Most readers of Themelios will be aware that the word “perfectionism” is commonly attached in theological circles to one subset of the Wesleyan tradition. As far as I can tell, the numbers who defend such perfectionism today are rather depleted.
So begins an editorial by D.A. Carson on Perfectionism. The perfectionism that he is referencing in these, his opening sentences, is also called “entire sanctification” whereby a person who is saved by God can attain true, sinless perfection in their lives by their own will and God’s enabling grace. This is simply false – there is no perfection this side of the veil of death. We get glimpses of true perfection in the work of Christ revealed to us in scripture. Similarly, we see the shadows of it in our own lives while the Holy Spirit does His work in us by progressively striping off the layers of our sinful passions and idols like a huge rotting onion to enable us to do the work that God has placed before us. Perfection in this life? No way. Perfection in the glory with Christ? Guaranteed!
But how do we deal with the knowledge of our sins that our conversion produced within us and the acknowledgement that we’ll never be wholly sanctified until we reach Heaven? As I’ve often told others, each willful sin that we commit is another layer of flesh torn from our beloved Savior or another stripe added to His sensitive and hanging flesh as the Roman Soldier releases all of his energy on the bone and glass embedded leather straps of the flagellum. Each sin that we knowingly run toward, despite our conscience screaming at us to turn away wrath or lustful desires, is another agonizing breath that Jesus must struggle toward, bearing His weight on bare bone and torn flesh to lift Himself – opening recently closed wounds and exposing them to the air again, before finally breathing His last. How can we, as Christians, not seek perfectionism in our daily lives, and how can we not be flattened in horrid understanding as we realize that our fleeting moment of pleasures in our sins have now brought Jesus more agony and torture in our stead? It’s with this understanding that Carson’s quote ties me directly to his editorial:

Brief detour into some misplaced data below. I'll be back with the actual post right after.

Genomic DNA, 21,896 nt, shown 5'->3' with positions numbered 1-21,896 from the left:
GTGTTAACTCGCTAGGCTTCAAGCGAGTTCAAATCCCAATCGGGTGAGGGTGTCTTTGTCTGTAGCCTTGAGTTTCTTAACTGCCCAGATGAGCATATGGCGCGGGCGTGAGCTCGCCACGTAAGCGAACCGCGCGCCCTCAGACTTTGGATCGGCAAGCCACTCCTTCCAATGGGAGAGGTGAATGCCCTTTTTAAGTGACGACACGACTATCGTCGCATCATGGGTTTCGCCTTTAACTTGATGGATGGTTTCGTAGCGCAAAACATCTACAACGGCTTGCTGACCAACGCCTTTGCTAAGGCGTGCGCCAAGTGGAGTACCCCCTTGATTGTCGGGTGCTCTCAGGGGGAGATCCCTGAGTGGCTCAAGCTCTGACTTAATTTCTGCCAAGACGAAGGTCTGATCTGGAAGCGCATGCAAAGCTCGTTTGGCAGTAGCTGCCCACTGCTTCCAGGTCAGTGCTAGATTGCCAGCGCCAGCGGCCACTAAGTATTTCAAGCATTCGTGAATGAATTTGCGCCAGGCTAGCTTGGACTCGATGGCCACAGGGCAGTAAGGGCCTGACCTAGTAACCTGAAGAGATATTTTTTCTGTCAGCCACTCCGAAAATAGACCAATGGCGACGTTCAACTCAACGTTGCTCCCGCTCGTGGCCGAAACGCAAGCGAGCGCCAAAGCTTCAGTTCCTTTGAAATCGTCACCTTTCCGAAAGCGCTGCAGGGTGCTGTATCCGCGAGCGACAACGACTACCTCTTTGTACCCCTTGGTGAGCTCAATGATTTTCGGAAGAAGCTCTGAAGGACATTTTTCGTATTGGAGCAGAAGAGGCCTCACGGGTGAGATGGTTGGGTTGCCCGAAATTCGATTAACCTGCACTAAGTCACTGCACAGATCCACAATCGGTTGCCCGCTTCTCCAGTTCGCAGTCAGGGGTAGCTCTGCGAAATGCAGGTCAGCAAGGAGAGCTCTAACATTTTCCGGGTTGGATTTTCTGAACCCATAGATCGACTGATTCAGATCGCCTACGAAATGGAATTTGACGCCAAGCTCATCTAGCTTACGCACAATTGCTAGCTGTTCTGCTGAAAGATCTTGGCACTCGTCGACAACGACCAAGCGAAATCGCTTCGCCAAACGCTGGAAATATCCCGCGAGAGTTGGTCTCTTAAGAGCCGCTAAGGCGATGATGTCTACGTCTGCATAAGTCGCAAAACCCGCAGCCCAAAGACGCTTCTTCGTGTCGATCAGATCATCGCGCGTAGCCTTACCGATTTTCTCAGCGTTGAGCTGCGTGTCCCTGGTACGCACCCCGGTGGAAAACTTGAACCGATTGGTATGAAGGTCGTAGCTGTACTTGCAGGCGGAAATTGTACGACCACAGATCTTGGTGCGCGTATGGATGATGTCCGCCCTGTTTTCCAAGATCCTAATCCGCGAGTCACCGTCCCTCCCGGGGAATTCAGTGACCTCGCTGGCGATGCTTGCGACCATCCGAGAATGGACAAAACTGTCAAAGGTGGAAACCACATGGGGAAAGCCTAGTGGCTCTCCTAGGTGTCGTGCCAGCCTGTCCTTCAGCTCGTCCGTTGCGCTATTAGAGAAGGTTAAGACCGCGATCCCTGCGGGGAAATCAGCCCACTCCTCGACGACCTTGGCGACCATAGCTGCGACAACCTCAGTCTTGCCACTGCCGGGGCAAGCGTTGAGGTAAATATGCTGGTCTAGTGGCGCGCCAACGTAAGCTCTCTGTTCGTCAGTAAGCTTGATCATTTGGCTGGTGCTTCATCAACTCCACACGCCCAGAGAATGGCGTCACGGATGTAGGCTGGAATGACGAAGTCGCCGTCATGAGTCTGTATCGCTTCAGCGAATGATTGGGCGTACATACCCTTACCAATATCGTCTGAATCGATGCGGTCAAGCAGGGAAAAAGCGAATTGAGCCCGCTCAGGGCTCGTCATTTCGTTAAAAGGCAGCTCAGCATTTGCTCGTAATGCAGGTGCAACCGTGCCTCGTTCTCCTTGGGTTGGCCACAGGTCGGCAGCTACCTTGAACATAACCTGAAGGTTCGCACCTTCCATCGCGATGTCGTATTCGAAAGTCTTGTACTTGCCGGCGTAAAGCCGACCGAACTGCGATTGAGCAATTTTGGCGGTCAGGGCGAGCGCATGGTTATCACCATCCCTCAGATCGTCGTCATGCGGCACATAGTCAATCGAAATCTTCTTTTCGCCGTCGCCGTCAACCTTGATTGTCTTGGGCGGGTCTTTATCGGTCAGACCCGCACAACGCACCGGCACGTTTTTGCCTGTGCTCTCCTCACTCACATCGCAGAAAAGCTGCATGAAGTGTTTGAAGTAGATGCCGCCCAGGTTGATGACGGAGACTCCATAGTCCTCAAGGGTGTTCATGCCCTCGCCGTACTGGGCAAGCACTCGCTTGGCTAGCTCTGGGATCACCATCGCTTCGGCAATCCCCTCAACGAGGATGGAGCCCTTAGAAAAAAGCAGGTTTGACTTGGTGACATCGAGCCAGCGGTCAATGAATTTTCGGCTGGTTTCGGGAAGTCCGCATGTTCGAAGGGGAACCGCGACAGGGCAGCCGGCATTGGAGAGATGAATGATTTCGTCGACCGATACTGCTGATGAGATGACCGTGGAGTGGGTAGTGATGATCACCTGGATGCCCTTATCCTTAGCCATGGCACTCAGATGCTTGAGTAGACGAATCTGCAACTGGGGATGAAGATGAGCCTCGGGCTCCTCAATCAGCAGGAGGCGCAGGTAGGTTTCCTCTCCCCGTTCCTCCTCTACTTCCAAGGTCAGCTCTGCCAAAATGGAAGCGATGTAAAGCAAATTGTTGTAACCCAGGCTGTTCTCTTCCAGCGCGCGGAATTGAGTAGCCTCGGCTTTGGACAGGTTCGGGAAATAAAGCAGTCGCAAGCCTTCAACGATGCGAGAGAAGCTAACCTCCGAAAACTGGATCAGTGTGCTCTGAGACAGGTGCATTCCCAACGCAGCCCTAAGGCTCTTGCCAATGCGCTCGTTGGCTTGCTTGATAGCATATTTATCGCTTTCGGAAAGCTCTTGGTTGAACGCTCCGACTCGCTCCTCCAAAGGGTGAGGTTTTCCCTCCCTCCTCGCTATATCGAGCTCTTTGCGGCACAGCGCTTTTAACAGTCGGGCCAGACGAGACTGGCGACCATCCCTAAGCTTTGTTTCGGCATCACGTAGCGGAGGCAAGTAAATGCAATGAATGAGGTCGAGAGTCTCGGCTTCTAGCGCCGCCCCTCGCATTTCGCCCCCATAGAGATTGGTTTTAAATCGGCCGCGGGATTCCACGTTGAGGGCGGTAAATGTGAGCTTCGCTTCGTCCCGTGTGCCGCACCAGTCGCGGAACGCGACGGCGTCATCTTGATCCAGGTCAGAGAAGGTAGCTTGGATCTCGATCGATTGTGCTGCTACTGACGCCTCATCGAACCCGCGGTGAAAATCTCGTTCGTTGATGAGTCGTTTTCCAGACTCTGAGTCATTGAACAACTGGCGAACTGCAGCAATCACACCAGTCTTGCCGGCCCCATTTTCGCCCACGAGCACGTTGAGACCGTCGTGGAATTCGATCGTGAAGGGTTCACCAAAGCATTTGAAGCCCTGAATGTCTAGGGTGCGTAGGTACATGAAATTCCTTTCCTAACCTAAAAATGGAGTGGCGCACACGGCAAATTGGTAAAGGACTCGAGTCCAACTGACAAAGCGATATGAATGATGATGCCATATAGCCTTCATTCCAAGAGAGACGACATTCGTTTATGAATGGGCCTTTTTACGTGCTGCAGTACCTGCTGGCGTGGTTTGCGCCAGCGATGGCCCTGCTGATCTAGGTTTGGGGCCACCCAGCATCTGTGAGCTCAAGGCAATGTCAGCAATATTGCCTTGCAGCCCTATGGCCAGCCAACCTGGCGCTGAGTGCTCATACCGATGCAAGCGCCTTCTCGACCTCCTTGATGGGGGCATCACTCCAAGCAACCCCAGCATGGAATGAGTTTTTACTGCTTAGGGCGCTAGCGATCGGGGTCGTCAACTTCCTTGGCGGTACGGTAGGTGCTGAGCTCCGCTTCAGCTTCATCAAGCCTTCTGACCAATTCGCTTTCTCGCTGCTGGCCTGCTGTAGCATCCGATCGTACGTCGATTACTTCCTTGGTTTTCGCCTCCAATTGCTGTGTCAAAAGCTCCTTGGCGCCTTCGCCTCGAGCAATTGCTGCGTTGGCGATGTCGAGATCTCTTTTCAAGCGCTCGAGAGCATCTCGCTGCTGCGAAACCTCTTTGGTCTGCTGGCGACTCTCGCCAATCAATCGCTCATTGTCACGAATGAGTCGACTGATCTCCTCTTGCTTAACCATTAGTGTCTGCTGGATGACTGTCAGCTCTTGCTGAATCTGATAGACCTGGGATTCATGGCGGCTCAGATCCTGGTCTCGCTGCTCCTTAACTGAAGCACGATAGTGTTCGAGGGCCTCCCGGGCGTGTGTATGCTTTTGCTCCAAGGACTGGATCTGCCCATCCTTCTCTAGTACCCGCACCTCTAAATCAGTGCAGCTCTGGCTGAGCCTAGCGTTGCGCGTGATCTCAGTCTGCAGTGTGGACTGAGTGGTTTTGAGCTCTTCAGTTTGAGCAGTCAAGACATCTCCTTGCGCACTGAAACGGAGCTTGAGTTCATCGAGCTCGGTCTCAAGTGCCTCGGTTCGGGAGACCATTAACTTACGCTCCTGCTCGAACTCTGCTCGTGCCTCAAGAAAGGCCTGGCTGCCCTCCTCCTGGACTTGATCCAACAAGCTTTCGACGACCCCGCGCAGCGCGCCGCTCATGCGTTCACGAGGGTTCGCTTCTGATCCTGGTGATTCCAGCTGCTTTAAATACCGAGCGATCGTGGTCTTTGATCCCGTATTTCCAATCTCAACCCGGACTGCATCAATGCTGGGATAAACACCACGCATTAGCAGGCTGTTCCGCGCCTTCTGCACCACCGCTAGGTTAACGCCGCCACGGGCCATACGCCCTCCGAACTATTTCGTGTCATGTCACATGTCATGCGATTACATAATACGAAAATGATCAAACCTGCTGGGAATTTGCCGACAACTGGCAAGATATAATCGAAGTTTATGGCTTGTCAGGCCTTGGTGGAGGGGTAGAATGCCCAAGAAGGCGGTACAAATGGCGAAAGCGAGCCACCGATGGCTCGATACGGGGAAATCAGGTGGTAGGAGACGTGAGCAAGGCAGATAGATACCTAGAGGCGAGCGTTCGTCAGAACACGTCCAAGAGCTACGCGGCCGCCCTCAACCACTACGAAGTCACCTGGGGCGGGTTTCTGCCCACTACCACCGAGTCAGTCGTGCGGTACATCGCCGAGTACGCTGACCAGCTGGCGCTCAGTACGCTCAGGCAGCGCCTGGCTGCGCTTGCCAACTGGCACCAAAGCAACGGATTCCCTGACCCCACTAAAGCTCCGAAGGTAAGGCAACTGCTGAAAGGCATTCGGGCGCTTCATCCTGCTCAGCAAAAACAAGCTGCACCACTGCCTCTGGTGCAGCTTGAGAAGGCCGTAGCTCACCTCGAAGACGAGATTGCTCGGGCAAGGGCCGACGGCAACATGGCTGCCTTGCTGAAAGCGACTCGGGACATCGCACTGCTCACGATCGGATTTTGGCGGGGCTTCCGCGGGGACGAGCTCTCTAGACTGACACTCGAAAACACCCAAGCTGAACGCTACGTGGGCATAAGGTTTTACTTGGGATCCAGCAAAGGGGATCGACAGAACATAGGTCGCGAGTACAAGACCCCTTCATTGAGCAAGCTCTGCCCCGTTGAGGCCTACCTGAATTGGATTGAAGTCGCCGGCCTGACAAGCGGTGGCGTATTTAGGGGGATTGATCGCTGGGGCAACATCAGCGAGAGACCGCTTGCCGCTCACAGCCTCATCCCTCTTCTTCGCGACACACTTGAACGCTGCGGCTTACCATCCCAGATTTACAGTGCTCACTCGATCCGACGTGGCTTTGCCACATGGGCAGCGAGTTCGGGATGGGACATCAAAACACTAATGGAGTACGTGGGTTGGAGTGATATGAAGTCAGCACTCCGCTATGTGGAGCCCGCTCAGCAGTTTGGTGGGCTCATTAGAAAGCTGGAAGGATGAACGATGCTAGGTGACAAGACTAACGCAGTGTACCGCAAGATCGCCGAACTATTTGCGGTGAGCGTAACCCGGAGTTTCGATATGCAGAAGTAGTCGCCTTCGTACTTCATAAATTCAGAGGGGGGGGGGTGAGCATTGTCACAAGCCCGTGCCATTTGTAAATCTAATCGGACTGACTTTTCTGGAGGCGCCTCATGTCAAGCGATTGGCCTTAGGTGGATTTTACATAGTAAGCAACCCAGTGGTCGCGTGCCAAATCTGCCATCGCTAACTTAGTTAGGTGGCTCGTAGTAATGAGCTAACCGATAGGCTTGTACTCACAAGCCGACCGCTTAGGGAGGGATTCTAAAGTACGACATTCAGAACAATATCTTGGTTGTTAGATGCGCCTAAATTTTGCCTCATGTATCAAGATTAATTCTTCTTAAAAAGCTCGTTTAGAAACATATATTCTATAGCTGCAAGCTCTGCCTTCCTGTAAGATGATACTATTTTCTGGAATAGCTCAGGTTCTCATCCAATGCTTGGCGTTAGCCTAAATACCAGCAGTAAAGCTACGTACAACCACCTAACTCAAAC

Precisely because their consciences are sensitive, they are often ashamed by their own failures—the secret resentment that slips in, the unguarded word, the wandering eye, the pride of life, the self-focus that really does preclude loving one’s neighbor as oneself. To other believers who watch them, they are among the most intense, disciplined, and holy believers we know; to themselves, they are virulent failures, inconsistent followers, mere Peters who regularly betray their Master and weep bitterly.
D.A. Carson then, as usual, unpacks the thought process beautifully that leads to this understanding, then provides information that, while not entirely comforting to those who understand this mentality so dearly, at least reminds us that it was for this that the cross bore God on that Friday afternoon. The article, while not bringing total comfort, reminds me that God’s grace has already covered my sins and that, while horrid and disgusting to myself and God, it is in light of these things that God chose to save me. That He stepped into time and placed Himself in the breach to take the full punishment for my sins so that God would be glorified in His righteous judgment and so that all eyes would turn to Him and acknowledge His kindness and mercy.
May I seek perfection in this light, and may God continue to lift me out of my despair over my personal sins so that I may glorify Him while I still draw breath.